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The Future of Structural Engineering Will Survive the High-Tech Revolution

Hagerman & Company

The structural-engineering industry is being rocked by a sizable earthquake of changes right now.

“There are just so many fundamental industry factors affecting the future of structural engineering,” says David Odeh, principal at Odeh Engineers. “One scenario is that engineers become irrelevant.”

That’s a major professional concern among structural engineers, and their anxiety is mostly driven by three factors. First, the enormous advances in computer modeling has led to significantly more complex structures. “It’s almost a self-fulfilling prophecy, or a feedback loop,” Odeh says. “More advanced modeling and analysis leads to more complex designs. And that leads to yet more complex proposals, which call for even more advanced computer tools.”

Museum of Tomorrow in Maua Square, Rio de Janeiro, Brazil

But paradoxically, as traditional engineering tasks are increasingly automated, actual engineers can seem (and feel) less important. This is the second factor: “When traditional tasks are turned over to advanced solutions, supplemented by cloud-enabled access to calculating power, the reduction in engineer time, and required skill, can be enormous,” Odeh says.

On the surface, it might seem as though structural engineers could go the way of the dinosaur. “For example, selecting member sizes for steel-frame structures is a task that used to require days of painstaking work, as a structural engineer worked from tables and exercised considerable judgment,” Odeh says. “Now, that’s almost a trivial task—for a 100,000-square-foot building, it can take seconds, and the resulting design will be more precise and better optimized.”

And the third factor is global competition. “Everything we do is now influenced by the spread of knowledge—it is simply no longer true that structural engineering talent is concentrated in the United States,” Odeh says. “Like it or not, that affects our profession powerfully.”

It’s a frustrating “perfect storm” of factors that seems to threaten one of the infrastructure industry’s most respected skill sets. It’s ironic—how can advances in computing that make engineers more capable also make them seem less necessary?

“Some designers and contractors are beginning to ask, ‘Why do we even need engineers?’” Odeh says. “To them, if a program can do it, engineers become superfluous.”

Library and Learning Center at the Vienna University of Economics and Business in Vienna, Austria; designed by Zaha Hadid Architects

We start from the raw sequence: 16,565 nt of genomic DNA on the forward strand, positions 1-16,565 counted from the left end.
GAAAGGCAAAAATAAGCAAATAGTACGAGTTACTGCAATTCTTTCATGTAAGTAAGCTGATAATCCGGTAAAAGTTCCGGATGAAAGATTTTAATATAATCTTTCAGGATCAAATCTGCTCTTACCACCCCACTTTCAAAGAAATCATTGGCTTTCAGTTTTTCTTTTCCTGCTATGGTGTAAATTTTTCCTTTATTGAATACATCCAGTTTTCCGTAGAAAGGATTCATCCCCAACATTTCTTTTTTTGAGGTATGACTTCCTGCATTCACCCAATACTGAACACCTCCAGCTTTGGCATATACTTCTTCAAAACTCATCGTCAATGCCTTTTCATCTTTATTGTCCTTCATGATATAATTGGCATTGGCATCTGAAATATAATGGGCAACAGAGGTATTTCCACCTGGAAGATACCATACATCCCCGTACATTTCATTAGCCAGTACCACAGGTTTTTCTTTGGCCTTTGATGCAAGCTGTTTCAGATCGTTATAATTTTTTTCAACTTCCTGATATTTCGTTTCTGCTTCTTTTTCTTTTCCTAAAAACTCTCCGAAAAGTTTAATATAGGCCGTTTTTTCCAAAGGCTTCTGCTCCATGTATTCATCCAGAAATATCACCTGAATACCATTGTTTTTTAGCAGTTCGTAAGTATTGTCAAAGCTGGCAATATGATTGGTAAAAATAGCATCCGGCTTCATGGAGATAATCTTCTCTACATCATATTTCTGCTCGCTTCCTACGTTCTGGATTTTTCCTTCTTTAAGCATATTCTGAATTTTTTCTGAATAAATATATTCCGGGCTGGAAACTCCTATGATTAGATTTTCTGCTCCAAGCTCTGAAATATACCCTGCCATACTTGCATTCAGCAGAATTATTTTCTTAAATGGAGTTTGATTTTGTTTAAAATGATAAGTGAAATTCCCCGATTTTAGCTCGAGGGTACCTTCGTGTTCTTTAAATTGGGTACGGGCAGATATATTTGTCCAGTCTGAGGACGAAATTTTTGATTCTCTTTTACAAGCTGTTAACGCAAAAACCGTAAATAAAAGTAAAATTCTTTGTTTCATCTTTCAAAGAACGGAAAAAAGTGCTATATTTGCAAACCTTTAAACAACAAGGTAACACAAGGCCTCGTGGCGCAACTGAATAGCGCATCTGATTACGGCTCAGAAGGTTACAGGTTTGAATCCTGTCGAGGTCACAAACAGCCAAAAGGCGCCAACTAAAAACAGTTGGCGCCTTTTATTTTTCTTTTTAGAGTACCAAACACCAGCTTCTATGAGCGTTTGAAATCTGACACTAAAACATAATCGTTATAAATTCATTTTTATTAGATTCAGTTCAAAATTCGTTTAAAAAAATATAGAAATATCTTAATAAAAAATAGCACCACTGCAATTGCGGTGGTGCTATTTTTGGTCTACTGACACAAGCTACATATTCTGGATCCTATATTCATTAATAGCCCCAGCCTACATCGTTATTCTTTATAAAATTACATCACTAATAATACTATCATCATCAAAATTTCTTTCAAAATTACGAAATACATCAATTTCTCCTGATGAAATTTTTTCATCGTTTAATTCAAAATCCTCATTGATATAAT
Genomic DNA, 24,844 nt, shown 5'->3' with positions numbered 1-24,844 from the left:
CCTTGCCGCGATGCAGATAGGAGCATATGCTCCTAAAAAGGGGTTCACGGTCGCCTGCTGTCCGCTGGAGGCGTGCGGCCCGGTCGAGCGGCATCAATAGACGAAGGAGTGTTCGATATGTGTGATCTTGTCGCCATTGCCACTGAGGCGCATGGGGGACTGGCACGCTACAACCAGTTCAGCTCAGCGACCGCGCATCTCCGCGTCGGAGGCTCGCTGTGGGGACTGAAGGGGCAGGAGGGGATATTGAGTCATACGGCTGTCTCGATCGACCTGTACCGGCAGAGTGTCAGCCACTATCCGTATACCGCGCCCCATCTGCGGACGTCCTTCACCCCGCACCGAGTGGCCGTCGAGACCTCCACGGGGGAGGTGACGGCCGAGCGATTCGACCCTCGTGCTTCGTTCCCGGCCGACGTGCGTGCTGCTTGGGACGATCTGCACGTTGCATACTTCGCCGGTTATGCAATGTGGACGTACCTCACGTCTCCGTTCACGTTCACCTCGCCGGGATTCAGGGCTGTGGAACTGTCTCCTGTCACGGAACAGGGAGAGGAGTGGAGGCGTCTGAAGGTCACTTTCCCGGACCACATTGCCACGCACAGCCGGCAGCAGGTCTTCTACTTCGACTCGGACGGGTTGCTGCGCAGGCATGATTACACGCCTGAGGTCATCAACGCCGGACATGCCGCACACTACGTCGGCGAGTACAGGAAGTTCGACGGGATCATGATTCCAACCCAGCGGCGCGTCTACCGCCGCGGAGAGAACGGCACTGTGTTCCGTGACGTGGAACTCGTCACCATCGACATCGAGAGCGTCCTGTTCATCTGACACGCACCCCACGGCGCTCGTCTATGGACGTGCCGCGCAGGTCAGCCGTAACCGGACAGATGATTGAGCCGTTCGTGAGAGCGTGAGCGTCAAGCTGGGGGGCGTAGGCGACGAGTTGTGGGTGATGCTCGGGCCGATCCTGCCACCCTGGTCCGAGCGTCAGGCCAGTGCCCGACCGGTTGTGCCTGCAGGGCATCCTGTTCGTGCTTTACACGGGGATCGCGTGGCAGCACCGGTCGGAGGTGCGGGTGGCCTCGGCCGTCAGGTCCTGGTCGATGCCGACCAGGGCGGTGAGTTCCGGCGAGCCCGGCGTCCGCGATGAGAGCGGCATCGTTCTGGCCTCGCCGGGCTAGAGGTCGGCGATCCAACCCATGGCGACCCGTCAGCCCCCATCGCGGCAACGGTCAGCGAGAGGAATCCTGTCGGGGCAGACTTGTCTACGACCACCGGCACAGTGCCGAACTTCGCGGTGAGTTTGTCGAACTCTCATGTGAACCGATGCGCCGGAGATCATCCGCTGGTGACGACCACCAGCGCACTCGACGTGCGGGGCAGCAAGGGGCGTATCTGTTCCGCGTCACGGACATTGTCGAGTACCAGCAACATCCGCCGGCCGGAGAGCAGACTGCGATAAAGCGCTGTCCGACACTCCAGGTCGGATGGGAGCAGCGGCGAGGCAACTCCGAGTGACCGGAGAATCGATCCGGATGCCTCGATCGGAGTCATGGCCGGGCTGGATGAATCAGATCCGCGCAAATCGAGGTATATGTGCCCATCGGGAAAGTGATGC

As a Fellow of the Structural Engineering Institute (SEI), as well as its current president, Odeh is better placed than most to think about these trends, and he believes there’s reason for optimism . . . if structural engineers embrace these changes. “We can either harness them for good,” he says, “or we can just let them happen to us.”

His basic argument is simple, albeit counterintuitive. “Of course, it’s true that automation saves time and makes some of our traditional tasks redundant, and that makes structural engineers more relevant. Since we now have tools that allow us to spend less time on the profession’s mundane chores, we can now focus more on what has always been our core value—creativity.”

Put another way, the same automated power that reduces the need for tedious engineering calculations also enables the analysis of more design options, more complex structures, and more resilient structures. And structural engineers are the professionals best suited for those demanding tasks.

“Traditionally, architects would conceive a building form, then talk to engineers to see if and how it could be built,” Odeh says. “That’s changed; we’re now part of design teams much earlier and are contributing to early form-finding.”

The design of Dubai’s 160-story building, Burj Khalifa, is an example: Structural engineers from Skidmore, Owings & Merrill (SOM) used simulation and modeling tools to rapidly analyze and iterate forms that minimize wind loads and optimize material quantities. Instead of finding ways to support and build a particular form proposed by others, engineers worked directly on the proposed form.

Burj Khalifa in Dubai, United Arab Emirates

An opportunity now exists for the role of structural engineers to significantly expand beyond their traditional expertise. But to step into that expanded role, engineers themselves have to expand. “We have to learn new skills so that we can build better buildings,” Odeh says. “In effect, we have to become renaissance men and master more disciplines. We can do this by harnessing computer tools and setting our sights higher. It’s not enough to just automate what we’re already doing.”

If expanded roles are the “carrot” that can motivate the profession to embrace new skills and capacities, there is also a “stick”: Unskillful use of computer tools can result in building failures that will be blamed on engineers. “For years now, in forensic engineering, we’ve been afraid of what we call the worst case—computer-caused failure,” Odeh says.

“Something that stark doesn’t seem to have happened yet,” he continues, “but we are certainly seeing cases where a building hasn’t performed as intended due to wrong calculations. These aren’t really computer errors—they’re not caused by software glitches or bugs. They’re usually due to engineers not understanding software limitations.”

This vision for the future (PDF) is being vigorously promoted by the Structural Engineering Institute of ASCE, and the response has been “hugely positive,” Odeh says. “Structural engineers have a real hunger to maintain relevance, be respected, and they want to keep contributing to the design of great buildings.”